The Attorney-General of the Federation and Minister of Justice, Abubakar Malami, on Tuesday, hinted that the trial of suspected terrorist groups and perpetrators of heinous crimes in the country especially members of the Boko Haram insurgents will soon begin in Nigeria.
Malami’s assurance isn’t the first time a government official would raise such positive hope on strategies to fight crimes and insecurity in the country.
The Attorney-General gave the fresh assurance while receiving the Nigerian Ambassador to the Kingdom of the Netherlands, Eniola Ajayi, in Abuja on Tuesday.
“Machineries are in motion to ensure the continuation of courts sitting in kainji, New Bussa for prosecution of Boko Haram cases,” the minister’s spokesperson, Umar Gwandu, said in a statement on Tuesday.
The Federal Ministry of Justice has an arrangement with the Federal High Court that enables judges to be deployed to try terrorist suspects at the various military detention facilities holding the suspects in different parts of the country.
The arrangement helps to solve the logistical challenges of moving the large number of terror suspects to face trial at the Federal High Court in Abuja or other divisions of the court.
Three phases of the trial have held so far, the last being in 2018. This is despite thousands of suspects still awaiting trial in detention for years.
The Human Rights Watch (HRW) recalled in its latest world report that the International Criminal Court (ICC) had determined in December 2020 that an ICC investigation of Nigeria is warranted for crimes committed in the Boko Haram-related conflict given inadequate domestic efforts to deliver justice for the crimes.
HRW also noted that ICC’s decision to investigate Nigeria followed its finding of “reasonable basis to believe” Boko Haram, its breakaway factions, and Nigerian security forces had committed war crimes and crimes against humanity.
It was therefore not by coincidence that Mr Malami raised the issue of Nigeria’s readiness to prosecute terrorism suspects during a visit by the Nigerian Ambassador to Netherlands, the country that hosts the ICC in The Hague, on Tuesday.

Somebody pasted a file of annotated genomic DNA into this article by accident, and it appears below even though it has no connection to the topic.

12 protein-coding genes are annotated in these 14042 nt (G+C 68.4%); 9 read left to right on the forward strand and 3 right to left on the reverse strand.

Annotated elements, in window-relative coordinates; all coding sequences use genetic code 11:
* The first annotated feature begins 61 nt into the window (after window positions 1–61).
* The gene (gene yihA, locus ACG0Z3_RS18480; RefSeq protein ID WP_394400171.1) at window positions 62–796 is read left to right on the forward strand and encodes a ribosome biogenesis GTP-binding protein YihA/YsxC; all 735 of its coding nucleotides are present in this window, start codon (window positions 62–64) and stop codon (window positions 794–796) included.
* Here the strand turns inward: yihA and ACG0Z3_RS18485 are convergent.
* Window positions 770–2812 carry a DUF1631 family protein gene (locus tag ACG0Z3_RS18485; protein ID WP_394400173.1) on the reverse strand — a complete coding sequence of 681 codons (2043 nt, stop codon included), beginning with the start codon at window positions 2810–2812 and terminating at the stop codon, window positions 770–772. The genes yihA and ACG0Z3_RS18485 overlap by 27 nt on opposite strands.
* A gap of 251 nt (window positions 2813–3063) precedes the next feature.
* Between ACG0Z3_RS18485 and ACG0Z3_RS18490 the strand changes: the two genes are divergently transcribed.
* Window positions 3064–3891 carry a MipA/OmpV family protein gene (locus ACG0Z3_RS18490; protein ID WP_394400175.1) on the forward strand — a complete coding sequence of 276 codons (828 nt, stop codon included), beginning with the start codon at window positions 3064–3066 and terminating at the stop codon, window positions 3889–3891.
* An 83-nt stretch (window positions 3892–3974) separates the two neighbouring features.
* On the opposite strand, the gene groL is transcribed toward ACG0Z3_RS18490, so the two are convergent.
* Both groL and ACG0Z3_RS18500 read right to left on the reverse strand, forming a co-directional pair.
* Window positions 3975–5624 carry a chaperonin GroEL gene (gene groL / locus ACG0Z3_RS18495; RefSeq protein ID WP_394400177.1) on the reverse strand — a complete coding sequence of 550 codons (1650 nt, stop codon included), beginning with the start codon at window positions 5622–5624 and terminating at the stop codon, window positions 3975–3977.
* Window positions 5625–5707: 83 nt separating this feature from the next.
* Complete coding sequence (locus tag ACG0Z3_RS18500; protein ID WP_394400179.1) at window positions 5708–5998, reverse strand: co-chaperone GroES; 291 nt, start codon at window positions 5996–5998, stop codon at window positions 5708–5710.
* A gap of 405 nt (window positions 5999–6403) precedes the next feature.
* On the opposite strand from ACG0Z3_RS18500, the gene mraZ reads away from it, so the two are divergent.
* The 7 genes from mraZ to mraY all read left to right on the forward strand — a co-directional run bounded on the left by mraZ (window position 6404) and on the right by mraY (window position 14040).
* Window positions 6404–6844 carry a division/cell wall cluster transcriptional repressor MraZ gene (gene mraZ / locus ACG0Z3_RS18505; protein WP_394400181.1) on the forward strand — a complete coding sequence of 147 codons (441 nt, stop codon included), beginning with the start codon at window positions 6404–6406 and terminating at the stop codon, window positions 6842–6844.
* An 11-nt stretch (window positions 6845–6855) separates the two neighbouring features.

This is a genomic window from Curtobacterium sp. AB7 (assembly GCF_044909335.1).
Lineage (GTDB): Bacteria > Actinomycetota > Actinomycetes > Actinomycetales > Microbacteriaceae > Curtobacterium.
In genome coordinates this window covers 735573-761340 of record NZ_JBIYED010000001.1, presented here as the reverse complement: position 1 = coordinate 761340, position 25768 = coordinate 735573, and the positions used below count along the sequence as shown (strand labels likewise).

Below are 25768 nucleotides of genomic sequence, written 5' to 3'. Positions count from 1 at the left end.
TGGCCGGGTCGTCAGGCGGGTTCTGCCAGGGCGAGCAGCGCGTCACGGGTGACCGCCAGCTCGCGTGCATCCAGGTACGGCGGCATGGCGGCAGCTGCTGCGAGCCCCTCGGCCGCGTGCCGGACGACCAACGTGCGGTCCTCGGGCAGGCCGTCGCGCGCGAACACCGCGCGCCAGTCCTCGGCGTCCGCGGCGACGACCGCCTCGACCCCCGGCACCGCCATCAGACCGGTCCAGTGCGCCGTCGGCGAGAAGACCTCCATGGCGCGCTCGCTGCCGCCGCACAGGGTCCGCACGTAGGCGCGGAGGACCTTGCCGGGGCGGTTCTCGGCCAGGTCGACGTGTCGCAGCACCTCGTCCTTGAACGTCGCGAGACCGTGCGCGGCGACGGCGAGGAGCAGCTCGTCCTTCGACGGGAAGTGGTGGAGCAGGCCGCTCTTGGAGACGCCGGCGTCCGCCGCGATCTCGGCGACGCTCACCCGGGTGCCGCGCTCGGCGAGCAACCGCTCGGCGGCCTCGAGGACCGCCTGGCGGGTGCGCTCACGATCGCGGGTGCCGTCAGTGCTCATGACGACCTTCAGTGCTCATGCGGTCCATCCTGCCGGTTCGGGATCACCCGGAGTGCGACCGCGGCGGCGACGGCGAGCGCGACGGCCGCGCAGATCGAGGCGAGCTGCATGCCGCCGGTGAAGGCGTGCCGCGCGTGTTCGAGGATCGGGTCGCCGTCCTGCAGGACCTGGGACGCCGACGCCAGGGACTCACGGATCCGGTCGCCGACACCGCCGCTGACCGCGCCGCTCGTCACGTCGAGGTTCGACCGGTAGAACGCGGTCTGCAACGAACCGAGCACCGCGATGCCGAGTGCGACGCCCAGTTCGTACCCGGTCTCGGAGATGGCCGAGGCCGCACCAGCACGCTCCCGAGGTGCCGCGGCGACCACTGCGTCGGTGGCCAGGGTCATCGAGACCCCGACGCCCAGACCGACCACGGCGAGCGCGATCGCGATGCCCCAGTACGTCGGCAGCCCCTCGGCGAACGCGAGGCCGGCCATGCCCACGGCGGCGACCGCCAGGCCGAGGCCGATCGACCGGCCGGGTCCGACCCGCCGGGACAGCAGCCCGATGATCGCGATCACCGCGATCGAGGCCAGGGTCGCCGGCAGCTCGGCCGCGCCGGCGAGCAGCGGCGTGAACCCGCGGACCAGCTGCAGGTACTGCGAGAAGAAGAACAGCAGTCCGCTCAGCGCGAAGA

The minister praised the ambassador “for her tireless work and patriotism, noting that Nigeria had completely cooperated with the court by submitting appropriate papers, which resulted to its exoneration.”
Ajayi, on her part, expressed her willingness to continue her patriotic service in the national interest in her remarks. She has also committed to redouble her efforts to make a positive difference in the performance of her duties.
Malami’s comment on the readiness of the Federal government to prosecute Boko Haram suspects came eight months after an official of the Federal Ministry of Justice gave similar commitment.
It was reported in May how a Deputy Director, Chioma Onuegbu, who was then heading a team of prosecutors handling the ministry’s “complex cases”, said the Federal government was preparing 800 suspects linked to Boko Haram for prosecution.
She said the 800 suspects were among about 1,000 terrorism suspects whose case files have been analysed by the prosecutors handling the Federal Ministry of Justice’s “complex cases”.
According to her, out of the 1,000 case files that were reviewed, 800 of them have prima facie evidence to proceed to trial, while 170 have been recommended for release due to lack of evidence.
Onuegbu added that, 280 of the 800 cases have been filed at the Federal High Court charges of which were served on the Legal Aid Council of Nigeria (LACON) who is defending the suspected terrorists.